Oceans Governance and Maritime Strategy

By David Wilson; Dick Sherwood | Go to book overview

16
Will the new science of
complexity subvert oceans
policy?
Roger Bradbury

The Telte it's called. It's miles wide, you see, at the entrance, but later on it is split into two by the Hohenhorn bank; then it gets shallow and very complicated, and ends as a mere tidal driblet with another name. It's just the sort of channel I should like to worry into on a fine day or with an offshore wind. Alone, in thick weather and a heavy sea, it would have been folly to attempt it, except as a desperate resource. But, as I said, I knew at once that Dollmann was proposing to run for it and guide me in …

We soon came to what I knew must be the beginning of the Telte channel. All round you could hear the breakers on the sands, though it was too thick to see them yet. As the water shoaled, the sea of course got shorter and steeper. There was more wind—a whole gale I should say.

I kept dead in the wake of the Medusa, but to my disgust I found she was gaining on me very fast. Of course I had taken for granted, when he said he would lead me in, that he would slow down and keep close to me. He could easily have done so by getting his men up to check the sheets or drop his peak. Instead of that he was busting on for all he was worth. Once, in a rain-squall, I lost sight of him altogether; got him faintly again, but had enough to do with my own tiller not to want to be peering through the scud after a runaway pilot. I was all right so far, but we were fast approaching the worst part of the whole passage, where the Hohenhorn bank blocks the road and the channel divides … I knew perfectly well that what I should soon see would be a wall of surf stretching right across and on both sides. To feel one's way in that sort of weather is impossible. You

-191-

Notes for this page

Add a new note
If you are trying to select text to create highlights or citations, remember that you must now click or tap on the first word, and then click or tap on the last word.
One moment ...
Default project is now your active project.
Project items

Items saved from this book

This book has been saved
Highlights (0)
Some of your highlights are legacy items.

Highlights saved before July 30, 2012 will not be displayed on their respective source pages.

You can easily re-create the highlights by opening the book page or article, selecting the text, and clicking “Highlight.”

Citations (0)
Some of your citations are legacy items.

Any citation created before July 30, 2012 will labeled as a “Cited page.” New citations will be saved as cited passages, pages or articles.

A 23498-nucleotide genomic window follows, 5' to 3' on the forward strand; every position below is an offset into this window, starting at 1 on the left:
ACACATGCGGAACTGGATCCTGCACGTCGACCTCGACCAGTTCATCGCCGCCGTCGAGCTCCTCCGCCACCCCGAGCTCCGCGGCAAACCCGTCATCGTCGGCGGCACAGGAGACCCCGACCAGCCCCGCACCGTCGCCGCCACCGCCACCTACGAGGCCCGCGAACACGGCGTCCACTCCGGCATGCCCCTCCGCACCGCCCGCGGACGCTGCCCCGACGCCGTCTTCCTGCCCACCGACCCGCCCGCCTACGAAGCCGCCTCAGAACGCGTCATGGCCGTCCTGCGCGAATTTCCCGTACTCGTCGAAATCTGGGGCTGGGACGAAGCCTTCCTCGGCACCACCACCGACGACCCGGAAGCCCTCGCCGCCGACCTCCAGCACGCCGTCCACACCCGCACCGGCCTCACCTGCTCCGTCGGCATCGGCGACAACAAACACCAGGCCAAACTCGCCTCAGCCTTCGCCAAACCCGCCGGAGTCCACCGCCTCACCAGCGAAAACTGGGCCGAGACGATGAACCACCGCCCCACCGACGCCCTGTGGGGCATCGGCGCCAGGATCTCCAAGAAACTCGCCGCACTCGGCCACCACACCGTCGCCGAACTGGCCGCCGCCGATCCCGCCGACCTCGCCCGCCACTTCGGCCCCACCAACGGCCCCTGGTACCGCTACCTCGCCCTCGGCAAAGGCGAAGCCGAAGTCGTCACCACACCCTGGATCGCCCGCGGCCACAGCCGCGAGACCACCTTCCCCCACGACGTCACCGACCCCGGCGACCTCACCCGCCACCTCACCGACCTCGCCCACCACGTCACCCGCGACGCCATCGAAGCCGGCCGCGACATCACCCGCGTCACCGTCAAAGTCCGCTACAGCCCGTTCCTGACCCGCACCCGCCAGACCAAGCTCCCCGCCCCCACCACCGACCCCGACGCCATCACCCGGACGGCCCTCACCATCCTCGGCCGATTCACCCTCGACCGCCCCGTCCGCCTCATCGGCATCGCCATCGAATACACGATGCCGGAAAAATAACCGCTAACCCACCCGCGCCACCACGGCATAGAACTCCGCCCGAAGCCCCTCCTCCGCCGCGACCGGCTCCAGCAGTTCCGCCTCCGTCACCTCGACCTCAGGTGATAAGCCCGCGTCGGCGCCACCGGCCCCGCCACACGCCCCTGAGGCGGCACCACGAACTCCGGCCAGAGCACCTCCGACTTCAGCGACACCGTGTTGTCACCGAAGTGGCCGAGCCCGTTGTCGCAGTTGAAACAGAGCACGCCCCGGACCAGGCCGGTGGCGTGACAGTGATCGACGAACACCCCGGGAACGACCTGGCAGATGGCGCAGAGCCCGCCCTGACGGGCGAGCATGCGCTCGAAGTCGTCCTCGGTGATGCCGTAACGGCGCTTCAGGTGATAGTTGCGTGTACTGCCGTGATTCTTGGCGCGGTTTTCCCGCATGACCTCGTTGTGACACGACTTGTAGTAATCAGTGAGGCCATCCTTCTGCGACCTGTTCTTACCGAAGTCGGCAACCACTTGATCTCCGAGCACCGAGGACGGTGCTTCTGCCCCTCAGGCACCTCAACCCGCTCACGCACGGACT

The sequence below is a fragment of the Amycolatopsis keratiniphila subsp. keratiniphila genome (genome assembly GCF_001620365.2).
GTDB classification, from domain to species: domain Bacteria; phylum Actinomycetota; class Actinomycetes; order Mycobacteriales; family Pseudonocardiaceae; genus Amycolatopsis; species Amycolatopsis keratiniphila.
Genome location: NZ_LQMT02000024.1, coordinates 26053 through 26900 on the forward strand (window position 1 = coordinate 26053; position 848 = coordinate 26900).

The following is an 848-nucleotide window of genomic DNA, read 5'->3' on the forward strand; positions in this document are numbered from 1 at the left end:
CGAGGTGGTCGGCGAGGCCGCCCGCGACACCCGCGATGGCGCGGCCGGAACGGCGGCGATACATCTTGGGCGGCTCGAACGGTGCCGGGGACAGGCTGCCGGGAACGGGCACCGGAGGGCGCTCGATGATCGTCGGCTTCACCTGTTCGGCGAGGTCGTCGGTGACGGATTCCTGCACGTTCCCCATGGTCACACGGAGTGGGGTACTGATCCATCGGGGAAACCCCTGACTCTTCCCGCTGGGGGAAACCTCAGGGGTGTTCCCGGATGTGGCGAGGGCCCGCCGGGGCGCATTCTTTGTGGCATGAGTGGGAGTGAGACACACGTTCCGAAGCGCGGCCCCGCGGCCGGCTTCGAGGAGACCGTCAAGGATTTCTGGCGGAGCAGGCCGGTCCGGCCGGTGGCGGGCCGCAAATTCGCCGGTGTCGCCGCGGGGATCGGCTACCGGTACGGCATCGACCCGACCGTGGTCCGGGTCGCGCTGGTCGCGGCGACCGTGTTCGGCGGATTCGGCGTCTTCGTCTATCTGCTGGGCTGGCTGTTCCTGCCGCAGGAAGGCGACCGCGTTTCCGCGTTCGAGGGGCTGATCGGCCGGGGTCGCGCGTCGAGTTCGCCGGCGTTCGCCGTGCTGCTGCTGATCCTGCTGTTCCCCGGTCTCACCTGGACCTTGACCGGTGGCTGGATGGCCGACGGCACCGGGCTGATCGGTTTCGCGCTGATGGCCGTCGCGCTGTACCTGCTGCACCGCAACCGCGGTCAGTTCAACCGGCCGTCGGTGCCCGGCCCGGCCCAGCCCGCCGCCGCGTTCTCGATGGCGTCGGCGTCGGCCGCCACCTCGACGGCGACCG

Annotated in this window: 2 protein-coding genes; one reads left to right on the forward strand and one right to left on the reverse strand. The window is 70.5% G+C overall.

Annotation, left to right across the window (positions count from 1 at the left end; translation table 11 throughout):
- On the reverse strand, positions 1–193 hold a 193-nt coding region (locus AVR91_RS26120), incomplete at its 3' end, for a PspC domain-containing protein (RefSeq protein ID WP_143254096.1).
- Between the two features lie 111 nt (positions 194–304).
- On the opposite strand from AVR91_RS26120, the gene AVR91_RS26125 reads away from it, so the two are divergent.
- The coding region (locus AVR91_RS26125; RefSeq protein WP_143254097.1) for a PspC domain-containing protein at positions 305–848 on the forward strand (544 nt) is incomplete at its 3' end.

We also added the ability to view new citations from your projects or the book or article where you created them.

Notes (0)
Bookmarks (0)

You have no saved items from this book

Project items include:
  • Saved book/article
  • Highlights
  • Quotes/citations
  • Notes
  • Bookmarks
Notes
Cite this page

Cited page

Style
Citations are available only to our active members.
Sign up now to cite pages or passages in MLA, APA and Chicago citation styles.

(Einhorn, 1992, p. 25)

(Einhorn 25)

1

1. Lois J. Einhorn, Abraham Lincoln, the Orator: Penetrating the Lincoln Legend (Westport, CT: Greenwood Press, 1992), 25, http://www.questia.com/read/27419298.

Cited page

Bookmark this page
Oceans Governance and Maritime Strategy
Table of contents

Table of contents

Settings

Settings

Typeface
Text size Smaller Larger Reset View mode
Search within

Search within this book

Look up

Look up a word

  • Dictionary
  • Thesaurus
Please submit a word or phrase above.
Print this page

Print this page

Why can't I print more than one page at a time?

Full screen
/ 246

matching results for page

Cited passage

Style
Citations are available only to our active members.
Sign up now to cite pages or passages in MLA, APA and Chicago citation styles.

"Portraying himself as an honest, ordinary person helped Lincoln identify with his audiences." (Einhorn, 1992, p. 25).

"Portraying himself as an honest, ordinary person helped Lincoln identify with his audiences." (Einhorn 25)

"Portraying himself as an honest, ordinary person helped Lincoln identify with his audiences."1

1. Lois J. Einhorn, Abraham Lincoln, the Orator: Penetrating the Lincoln Legend (Westport, CT: Greenwood Press, 1992), 25, http://www.questia.com/read/27419298.

Cited passage

Welcome to the new Questia Reader

The Questia Reader has been updated to provide you with an even better online reading experience.  It is now 100% Responsive, which means you can read our books and articles on any sized device you wish.  All of your favorite tools like notes, highlights, and citations are still here, but the way you select text has been updated to be easier to use, especially on touchscreen devices.  Here's how:

1. Click or tap the first word you want to select.
2. Click or tap the last word you want to select.

OK, got it!

Thanks for trying Questia!

Please continue trying out our research tools, but please note, full functionality is available only to our active members.

Your work will be lost once you leave this Web page.

For full access in an ad-free environment, sign up now for a FREE, 1-day trial.

Already a member? Log in now.